In my last column, I wrote about how new technology sometimes scares the snot out of me (specifically driverless cars).
But I’m not a complete Luddite, or neo-Luddite. I do have an iPhone, apps and all.
Some of the apps I use most frequently during the summer are weather-related. I like to check if a squall line is marching my way before I commit to any lengthy outdoor activities.
Dr. Randy Kutcher, a disease specialist with the University of Saskatchewan, thinks local weather data could also help farmers make better fungicide application decisions.
The first thing farmers need to remember is that weather is just one risk factor. For a disease to take hold there needs to be inoculum in the area, he explained. Rotation and variety are also factors, he added.
Some regions are already creating disease risk maps using weather data. For example, Manitoba creates a FHB risk map. The map is updated daily and takes into account the temperature and weather over the last seven days.
Saskatchewan doesn’t have anything similar right now, although they do survey fields for sclerotinia and blackleg ever year. The disease maps posted on its website will give you an idea of whether the disease is present in your area.
But the good news is that even if you don’t have disease risk maps for your area, you have other options. For one thing, weather stations aren’t prohibitively expensive anymore.
“When you spend half a million on a combine, a couple thousand bucks for a weather station is not that much,” said Kutcher. “And in fact, you can get stuff for a lot cheaper than that. You can get stuff at Canadian Tire even.”
The University of Saskatchewan uses a sophisticated, solar-powered weather station called a Davis, which Kutcher said costs a couple thousand bucks. They also use small weather probes called HOBOs, which come in at less than $500.
“You can move them around. Or you can move them higher or lower in the canopy, depending on what you’re measuring,” said Kutcher. The cigar-shaped probes measure temperature, relative humidity, leaf surface wetness, and other variables. They don’t measure rainfall, but farmers can either check a rain gauge every morning or buy a tipping bucket.
Of course, Kutcher’s not the only one who sees a fit. Farmers Edge is using weather stations to help its clients with different agronomic and management decisions, including fungicide application. They combine weather data with information on fertility, variety, seeding date, soil water holding capacity and texture, and satellite imagery to predict everything from crop stages to disease outbreaks, Farmers Edge founder Wade Barnes wrote via email.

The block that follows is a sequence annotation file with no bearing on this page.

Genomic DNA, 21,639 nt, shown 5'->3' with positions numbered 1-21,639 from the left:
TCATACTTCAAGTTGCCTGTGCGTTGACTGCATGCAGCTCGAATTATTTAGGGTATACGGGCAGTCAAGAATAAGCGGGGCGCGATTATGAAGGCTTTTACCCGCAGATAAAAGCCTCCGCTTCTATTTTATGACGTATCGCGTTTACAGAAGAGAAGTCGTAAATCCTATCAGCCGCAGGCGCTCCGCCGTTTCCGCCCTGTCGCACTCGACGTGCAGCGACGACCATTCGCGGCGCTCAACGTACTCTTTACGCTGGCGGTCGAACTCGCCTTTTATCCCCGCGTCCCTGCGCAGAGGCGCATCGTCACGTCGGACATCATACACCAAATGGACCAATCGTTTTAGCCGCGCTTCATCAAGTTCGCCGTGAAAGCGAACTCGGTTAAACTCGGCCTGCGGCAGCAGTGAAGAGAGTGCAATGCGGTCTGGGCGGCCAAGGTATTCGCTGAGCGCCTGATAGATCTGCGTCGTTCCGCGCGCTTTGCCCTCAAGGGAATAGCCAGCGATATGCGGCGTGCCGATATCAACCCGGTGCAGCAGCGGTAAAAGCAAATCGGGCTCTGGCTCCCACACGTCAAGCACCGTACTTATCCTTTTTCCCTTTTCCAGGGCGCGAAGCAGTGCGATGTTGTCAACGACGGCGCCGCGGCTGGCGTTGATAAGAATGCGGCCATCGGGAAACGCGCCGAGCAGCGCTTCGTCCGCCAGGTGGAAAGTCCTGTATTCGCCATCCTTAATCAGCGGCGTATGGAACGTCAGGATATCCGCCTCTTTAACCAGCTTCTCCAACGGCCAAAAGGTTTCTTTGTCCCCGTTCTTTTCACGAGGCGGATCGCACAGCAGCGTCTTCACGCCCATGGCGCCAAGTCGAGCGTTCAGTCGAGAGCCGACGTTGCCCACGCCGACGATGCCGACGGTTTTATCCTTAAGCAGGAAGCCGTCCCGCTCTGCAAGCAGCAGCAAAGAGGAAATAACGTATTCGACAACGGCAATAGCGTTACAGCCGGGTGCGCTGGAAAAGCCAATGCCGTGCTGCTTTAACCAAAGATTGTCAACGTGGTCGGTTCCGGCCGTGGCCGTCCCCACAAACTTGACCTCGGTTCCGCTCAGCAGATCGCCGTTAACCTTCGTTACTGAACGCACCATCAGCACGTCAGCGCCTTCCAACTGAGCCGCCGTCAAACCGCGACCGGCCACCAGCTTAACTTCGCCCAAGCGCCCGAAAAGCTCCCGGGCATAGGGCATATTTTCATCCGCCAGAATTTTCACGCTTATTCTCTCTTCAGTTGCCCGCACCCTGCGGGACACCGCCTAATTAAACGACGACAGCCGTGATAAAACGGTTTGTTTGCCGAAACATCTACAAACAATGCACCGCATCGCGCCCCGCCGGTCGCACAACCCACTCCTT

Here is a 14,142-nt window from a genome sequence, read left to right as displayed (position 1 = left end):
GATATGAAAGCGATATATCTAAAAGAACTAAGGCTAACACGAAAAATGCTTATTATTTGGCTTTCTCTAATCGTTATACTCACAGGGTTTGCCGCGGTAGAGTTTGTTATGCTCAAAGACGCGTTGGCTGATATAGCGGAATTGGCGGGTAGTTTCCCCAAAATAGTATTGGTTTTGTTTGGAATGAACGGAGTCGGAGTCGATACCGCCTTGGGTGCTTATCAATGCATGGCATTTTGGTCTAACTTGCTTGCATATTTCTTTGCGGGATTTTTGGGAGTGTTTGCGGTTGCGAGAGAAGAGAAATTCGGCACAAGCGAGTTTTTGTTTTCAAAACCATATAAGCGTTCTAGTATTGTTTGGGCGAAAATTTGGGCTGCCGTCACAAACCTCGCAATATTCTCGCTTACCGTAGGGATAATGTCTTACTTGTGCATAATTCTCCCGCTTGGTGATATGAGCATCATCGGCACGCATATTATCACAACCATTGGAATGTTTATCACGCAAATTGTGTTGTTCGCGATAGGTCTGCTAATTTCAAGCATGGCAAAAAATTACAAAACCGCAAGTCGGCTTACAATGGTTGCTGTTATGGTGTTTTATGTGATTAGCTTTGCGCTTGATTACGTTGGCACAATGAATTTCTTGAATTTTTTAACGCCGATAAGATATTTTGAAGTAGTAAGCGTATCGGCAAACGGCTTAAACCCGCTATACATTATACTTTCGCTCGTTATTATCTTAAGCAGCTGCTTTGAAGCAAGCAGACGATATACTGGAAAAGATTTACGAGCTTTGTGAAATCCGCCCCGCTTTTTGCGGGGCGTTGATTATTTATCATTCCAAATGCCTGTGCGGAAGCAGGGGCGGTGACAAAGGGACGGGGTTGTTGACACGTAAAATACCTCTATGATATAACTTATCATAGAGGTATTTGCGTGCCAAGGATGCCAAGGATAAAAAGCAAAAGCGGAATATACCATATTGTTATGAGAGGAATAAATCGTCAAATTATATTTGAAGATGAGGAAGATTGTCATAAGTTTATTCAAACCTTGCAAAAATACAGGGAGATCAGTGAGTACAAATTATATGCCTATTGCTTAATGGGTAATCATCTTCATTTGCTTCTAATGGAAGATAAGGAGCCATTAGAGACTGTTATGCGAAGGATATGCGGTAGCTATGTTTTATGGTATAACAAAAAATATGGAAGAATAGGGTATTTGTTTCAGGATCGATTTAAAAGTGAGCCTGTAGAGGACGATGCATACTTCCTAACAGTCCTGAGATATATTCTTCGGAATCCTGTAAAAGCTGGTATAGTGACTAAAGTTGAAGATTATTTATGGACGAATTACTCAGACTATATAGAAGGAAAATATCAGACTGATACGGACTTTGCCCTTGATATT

Once you have a personal weather station, you can also connect it to networks. Both Wunderground and WeatherFarm allow individuals to do this, although you should probably check their requirements before ponying up for a station. Hooking into their systems feeds weather data into the network, which benefits others in the area. WeatherFarm also has an online tool that tells you whether it’s too windy to spray or not, so that’s something to consider.
Farmers Edge provides weather stations as part of a precision agronomy package it calls Precision Solutions. The company supplies the hardware and installs the station. The stations tie into an existing network, but they provide local forecasts, weather alerts to help with agronomic decisions, historical weather information, and the ability to monitor environmental conditions for specific issues, such as disease. The weather station uploads this information to the Internet every few minutes.
Barnes cautioned against making spraying decisions based on alerts from weather stations 50 miles away. I think he’s probably right in that regard. My parents have a WeatherFarm station perched on top of their shop. There’s also a Wunderground station a few miles from their farm. The temperature, humidity and wind speed sometimes vary between those stations. It’s handy to have both available.
I don’t know much about actually buying a weather station. Wunderground has a selection on their website, but keep in mind they’re a U.S. company. Weather Innovations Network, which is based in Ontario, also has equipment information on its website.
Barnes suggests making sure your weather station provides enough data to help you make good decisions. You should also make sure you have enough strategically placed on the farm to make a difference, he added.
Kutcher said he thinks we can make use of weather data much more rigorously than we have.
“But we need to know when to collect it, how to collect it, and how to factor it into all the other things it affects — diseases like sclerotinia in canola and fusarium in wheat — to be able to make better judgments as to when to spray for those diseases.”
Weather Innovations Network is also linked to Glacier. The company partnered with Glacier a couple of years ago to buy WeatherFarm from the Canadian Wheat Board.